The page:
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[Pacific Lutheran Scene]

Perspective

On the dig at Cana of Galilee

By Douglas E. Oakman

Square supervisor Douglas E. Oakman in Square 14
Square supervisor Douglas E. Oakman in Square 14. Oakman's crew dug this square completely in 1999. It gives clear stratigraphic evidence for the occupation of the town from the Hellenistic through the Byzantine periods, c. 331 BCE to 640 CE.

4:00 a.m. That alarm clock could wake the dead! Time to pull on dirty clothes and boil the coffee again.

Palestinian archaeology begins very early. The pre-dawn walk across Kibbutz Hasolelim, near Nazareth, gets the blood circulating. The call to Muslim prayer from a local mosque drifts over the fragrant air. A Scopes owl hoots from the trees. The kibbutz peacocks send up their cries. Roosters out in the Beth Netofa Valley greet the sunrise. Draw two quarts of water at the public fountain. A little peanut butter on a slice of bread serves as first breakfast before the bus arrives. Everyone dozes on the jolting trip across the valley.

[image] Field supervisor Rev. Jack Olive explains some of the finer points of the ancient architecture at Omrith, in northern Galilee
Field supervisor Rev. Jack Olive explains some of the finer points of the ancient architecture at Omrith, in northern Galilee.

The ruins of Cana loom through the misty light. The hardest part of the day is just ahead, a 150-meter climb to the top of the hill. Yours truly struggles to keep step with several young men. He is aware of his age when he arrives at the second breakfast area huffing and puffing-just before the final 50 meters to the top. The climb takes us up and over limestone blocks, through sharp nettles, and across a very steep slope on the crown of the hill. Careful of that footing! A slip means a long roll down over rocks and thorn bushes. Just a few minutes after sunrise, and one takes in the gorgeous panorama of the valley. The patchwork of fields and the Nazareth range are inspiring.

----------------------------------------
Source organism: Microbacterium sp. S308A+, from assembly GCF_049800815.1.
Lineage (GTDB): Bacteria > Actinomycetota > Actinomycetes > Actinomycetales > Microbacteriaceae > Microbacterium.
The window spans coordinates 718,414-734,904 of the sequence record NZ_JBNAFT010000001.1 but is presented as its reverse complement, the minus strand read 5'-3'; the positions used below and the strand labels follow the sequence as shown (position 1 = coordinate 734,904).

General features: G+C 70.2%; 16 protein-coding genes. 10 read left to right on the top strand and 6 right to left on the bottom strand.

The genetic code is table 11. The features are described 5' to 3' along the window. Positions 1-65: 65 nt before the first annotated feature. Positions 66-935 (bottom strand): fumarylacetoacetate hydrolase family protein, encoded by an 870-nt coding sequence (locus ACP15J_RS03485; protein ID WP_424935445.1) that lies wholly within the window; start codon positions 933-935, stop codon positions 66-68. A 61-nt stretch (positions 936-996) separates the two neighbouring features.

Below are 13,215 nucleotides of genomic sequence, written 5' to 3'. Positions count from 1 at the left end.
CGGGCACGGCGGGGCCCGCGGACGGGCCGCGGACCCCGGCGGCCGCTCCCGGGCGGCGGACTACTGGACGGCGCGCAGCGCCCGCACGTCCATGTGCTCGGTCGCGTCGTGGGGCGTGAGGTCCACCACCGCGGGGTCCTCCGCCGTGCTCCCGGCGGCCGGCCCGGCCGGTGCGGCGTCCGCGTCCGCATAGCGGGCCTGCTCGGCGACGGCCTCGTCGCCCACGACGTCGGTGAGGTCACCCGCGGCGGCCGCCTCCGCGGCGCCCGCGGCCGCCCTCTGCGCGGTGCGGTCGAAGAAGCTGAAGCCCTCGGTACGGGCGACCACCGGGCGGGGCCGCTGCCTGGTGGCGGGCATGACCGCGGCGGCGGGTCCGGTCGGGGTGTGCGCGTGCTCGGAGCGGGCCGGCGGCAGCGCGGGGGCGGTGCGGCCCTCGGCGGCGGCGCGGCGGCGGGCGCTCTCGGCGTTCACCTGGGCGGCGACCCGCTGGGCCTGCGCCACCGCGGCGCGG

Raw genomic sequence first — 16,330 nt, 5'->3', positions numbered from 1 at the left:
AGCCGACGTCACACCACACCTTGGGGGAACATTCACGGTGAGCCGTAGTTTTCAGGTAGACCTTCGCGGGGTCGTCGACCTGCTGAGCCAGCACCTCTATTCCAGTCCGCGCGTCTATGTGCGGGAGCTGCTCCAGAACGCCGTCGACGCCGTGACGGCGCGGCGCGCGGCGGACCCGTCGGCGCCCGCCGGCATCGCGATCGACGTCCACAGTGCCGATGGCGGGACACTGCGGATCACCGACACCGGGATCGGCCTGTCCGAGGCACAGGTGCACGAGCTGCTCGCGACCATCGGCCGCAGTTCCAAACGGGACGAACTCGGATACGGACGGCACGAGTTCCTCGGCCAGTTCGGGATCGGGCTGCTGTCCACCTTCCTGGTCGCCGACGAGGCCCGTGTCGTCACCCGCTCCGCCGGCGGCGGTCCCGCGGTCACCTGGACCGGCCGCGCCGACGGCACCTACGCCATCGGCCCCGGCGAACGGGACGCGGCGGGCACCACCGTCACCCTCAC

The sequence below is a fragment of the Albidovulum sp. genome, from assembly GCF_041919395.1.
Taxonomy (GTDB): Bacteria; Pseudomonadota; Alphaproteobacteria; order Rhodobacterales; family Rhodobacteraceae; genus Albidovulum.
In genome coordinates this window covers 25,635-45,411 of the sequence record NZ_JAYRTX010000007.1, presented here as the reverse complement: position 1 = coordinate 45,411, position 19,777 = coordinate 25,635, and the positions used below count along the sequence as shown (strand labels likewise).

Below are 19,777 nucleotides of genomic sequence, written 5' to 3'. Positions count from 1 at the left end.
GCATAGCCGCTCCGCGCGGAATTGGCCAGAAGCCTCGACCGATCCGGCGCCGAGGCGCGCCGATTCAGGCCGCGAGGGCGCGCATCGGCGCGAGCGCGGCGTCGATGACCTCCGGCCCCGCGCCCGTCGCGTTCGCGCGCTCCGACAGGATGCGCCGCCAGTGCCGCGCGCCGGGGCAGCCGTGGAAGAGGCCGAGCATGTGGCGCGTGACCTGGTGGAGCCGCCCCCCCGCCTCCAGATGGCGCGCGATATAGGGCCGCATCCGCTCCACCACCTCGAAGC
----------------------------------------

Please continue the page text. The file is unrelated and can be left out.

[image] Ancient Byzantine stairway and the walls of Square 14
Ancient Byzantine stairway and the walls of Square 14.

The crew slowly gets underway. A typical archaeological day begins with the raising of the tools (stored in a cistern overnight). We begin removing soil in our 4x4 meter digging area. Soil is sifted over the dump, and all artifacts and pottery sherds are recorded and saved. Digging proceeds by locus-any three-dimensional feature, including soil layers, walls, and floors. As square supervisor, I train new volunteers and oversee the daily excavation. The field supervisor comes around several times during the day and inspects our progress. All the volunteers participate in the digging, sifting, recording, measuring, and drawing. We work from 5:15 a.m. to 12:30 p.m., with stops for second breakfast (about 9:00 a.m.) and a fruit break (about 11:00 a.m.). We leave the field by 1:00 p.m., before the heat of the day. Back to camp for lunch, showers, pottery washing, and, if we're lucky, a swim in the pool. Evening lectures round out the day, and then it's bedtime. A minute later it seems the alarm clock goes off again.

[image] Important visitors to Cana in the summer of 1999
Important visitors to Cana in the summer of 1999: Joseph Knee, left, husband of PLU classicist and Chair of the languages department Rochelle Snee, center; with excavation director Douglas Edwards, right. Behind is the 50-meter crown of Cana, looking north from the second breakfast area. Volunteers take a well-deserved rest, far right.

The Cana excavation has been underway since 1998, under the direction of Douglas R. Edwards of the University of Puget Sound. As one interested in the social world of Jesus and the Gospels, I became involved along with our mutual friend Jack Olive, the all-important field supervisor and part-time instructor in the PLU Religion Department.

Cana, occupied from the Israelite through the early Arab periods, is yielding important information about agrarian town life in ancient Galilee. While we do not expect to find direct evidence of Jesus of Nazareth, we have found Greek inscriptions attesting to a Byzantine Christian veneration of the miracle of Cana (John 2). It seems this is the Cana known to the Evangelists and Josephus in the first century.

Douglas Oakman is associate professor of religion at PLU.

[image]

Volunteers trudge down from the top of Cana at the end of the day, with the majestic view of the Beth Netofa Valley to the south as a backdrop.


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